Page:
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Writers and Composers

SARAH ACKERMAN (composer, “An Open Window”) presently composes strictly experimental music. She has an undergraduate degree in music composition from Mills College and a masters in musical theatre writing from New York University, where “An Open Window” had its conception.

BRAD ALEXANDER (composer, “The Ransom of Red Chief”) wrote the music for Theatreworks USA’s Just So Stories, Lilly's Big Day, and Click, Clack Moo: Cows that Type. He and collaborator Adam Mathias won the 2008 Richard Rodgers Award and 2007 Jerry Bock Award for their full-length musical See Rock City and Other Destinations.

AMBROSE BIERCE (author, “An Occurrence at Owl Creek Bridge”) was born in Horse Cave Creek, Ohio, in 1842, and fought in the Union Army, being wounded twice. He wrote for The San Francisco Examiner, Cosmopolitan and The New York American. The author of Write It Right and The Devil's Dictionary, at age of 72 he wandered off to Mexico and subsequently vanished into history, possibly having been executed by firing squad while attached to Pancho Villa’s staff.

JEFF BLUMENKRANTZ (composer, “Precious Little Jewel”, adapted from “The Story of an Hour”) was co-nominated for the Tony Award for Best Original Score for Urban Cowboy, and has received both the Mary Martin Award from the National Institute for Music Theater and the 2011 Fred Ebb Award for Excellence in Musical Theatre Songwriting.

FRANCESCA BLUMENTHAL (librettist / composer / lyricist, “Roman Fever”) was an award-winning ad agency copywriter who then became a songwriter who won Back Stage Bistro, MAC, Dramalogue, and ASCAP Awards for her songs and shows. Her revues include Life Is Not Like The Movies, Places, Please!, and Places, Please! Act Two. Her work has also been in A My Name Is Still Alice and Secrets Every Smart Traveller Should Know.

MORRIS BOBROW (librettist / composer / lyricist, “Love and Money”) has written many long-running musical revues, including Party of One, With Relish, and Are We Almost There?, which ran for seven, four, and three years, respectively, all in San Francisco. He also co-wrote the revues Wrinkles, And, What, Give Up Show Biz?, and Quirks. His revues have been produced in New York, Los Angeles, Montreal, Boston, Denver, Phoenix, Vancouver, and Singapore.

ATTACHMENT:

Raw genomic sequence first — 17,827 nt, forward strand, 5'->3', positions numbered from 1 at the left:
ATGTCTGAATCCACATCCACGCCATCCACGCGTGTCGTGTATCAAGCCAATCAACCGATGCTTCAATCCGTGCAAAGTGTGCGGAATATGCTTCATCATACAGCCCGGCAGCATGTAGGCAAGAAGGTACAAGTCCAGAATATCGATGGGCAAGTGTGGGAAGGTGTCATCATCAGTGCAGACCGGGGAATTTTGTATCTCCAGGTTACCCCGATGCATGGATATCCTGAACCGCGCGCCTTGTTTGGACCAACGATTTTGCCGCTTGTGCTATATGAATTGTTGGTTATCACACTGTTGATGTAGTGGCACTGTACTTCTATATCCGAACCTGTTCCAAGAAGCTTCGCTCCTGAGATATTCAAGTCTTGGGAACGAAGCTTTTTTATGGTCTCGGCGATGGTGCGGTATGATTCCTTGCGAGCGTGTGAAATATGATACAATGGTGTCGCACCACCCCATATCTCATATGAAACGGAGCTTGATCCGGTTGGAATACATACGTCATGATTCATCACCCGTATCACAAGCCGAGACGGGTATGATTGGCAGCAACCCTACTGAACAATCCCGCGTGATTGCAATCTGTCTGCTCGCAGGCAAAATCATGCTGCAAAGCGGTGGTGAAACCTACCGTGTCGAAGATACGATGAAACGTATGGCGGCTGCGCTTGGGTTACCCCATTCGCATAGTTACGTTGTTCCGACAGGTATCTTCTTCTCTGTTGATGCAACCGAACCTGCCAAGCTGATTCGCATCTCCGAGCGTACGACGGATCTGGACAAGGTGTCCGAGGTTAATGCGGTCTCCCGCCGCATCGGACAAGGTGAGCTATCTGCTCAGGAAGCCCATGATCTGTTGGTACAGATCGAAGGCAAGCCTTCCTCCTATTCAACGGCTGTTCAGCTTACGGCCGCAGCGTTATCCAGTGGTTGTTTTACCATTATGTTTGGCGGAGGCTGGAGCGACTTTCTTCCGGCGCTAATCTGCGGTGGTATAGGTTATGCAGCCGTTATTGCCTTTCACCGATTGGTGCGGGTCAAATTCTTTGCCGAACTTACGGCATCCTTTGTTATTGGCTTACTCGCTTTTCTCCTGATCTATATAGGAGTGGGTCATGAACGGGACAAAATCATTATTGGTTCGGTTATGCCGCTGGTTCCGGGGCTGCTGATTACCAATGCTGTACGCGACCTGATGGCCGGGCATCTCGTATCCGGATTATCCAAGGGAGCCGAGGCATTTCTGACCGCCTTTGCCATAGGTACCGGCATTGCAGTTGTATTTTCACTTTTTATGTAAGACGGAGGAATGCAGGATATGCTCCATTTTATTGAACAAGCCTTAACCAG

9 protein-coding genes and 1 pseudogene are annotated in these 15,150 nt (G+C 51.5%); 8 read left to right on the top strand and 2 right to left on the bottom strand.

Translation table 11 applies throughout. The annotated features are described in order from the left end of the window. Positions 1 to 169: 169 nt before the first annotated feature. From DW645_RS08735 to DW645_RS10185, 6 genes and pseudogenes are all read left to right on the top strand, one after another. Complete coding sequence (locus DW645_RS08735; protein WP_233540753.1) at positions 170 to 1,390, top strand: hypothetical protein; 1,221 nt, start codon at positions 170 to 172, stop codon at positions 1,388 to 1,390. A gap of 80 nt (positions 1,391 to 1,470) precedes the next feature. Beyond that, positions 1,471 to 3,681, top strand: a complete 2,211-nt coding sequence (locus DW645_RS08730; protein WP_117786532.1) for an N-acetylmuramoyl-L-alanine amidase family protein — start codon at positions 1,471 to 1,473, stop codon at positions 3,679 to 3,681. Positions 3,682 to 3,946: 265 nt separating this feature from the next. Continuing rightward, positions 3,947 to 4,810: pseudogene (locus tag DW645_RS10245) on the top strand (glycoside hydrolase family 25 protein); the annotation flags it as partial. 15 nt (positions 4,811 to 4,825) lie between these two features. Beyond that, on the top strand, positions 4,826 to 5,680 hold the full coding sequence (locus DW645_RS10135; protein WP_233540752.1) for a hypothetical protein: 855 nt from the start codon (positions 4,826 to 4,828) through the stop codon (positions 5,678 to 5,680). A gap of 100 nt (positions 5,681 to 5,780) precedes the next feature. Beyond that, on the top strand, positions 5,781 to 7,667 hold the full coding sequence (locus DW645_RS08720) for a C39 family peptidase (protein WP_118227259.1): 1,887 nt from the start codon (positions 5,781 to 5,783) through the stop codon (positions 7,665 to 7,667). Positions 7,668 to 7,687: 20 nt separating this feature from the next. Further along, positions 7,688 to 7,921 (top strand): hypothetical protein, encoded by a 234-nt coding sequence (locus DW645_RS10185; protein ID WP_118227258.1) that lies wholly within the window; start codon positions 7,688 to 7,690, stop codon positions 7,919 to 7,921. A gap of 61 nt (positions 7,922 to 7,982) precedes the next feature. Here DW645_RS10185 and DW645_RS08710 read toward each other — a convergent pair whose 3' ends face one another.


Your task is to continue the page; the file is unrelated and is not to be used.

JOYCE BRAMBERG (librettist / composer / lyricist, “The Hook”, adapted from “The Chaser”) composed the music for The Princess and the Frog, with book and lyrics by Norman and Harriet Belkin. She also co-wrote the book, Who Are These People?, and is a member of the Academy of New Musical Theatre in Los Angeles.

HELEN CHAYEFSKY (librettist / lyricist, “The Ransom of Red Chief”) has written lyrics for Theatreworks/USA, TADA Youth Theater, both in New York City; and Lyric Stage in Dallas.

KATE CHOPIN (author, “The Story of an Hour”) was born Katherine O’Flaherty in 1851 in St. Louis. She married at 17, and her husband strongly encouraged her independence and self-possession. She wrote stories—the first of which was published when she was 38 years old—for the Atlantic Monthly, Vogue, Century Magazine and Youth’s Companion; and her novel The Awakening, controversial when published, is today considered a landmark feminist work.

LISA-CATHERINE COHEN (lyricist / co-librettist, “Remember Dancing”) is known throughout the world for her lyrics to songs which have reached Number One on pop charts in South America with composer Romano Musumarra, and in France with composer/performer David Hallyday—along with seven top-fives there as well.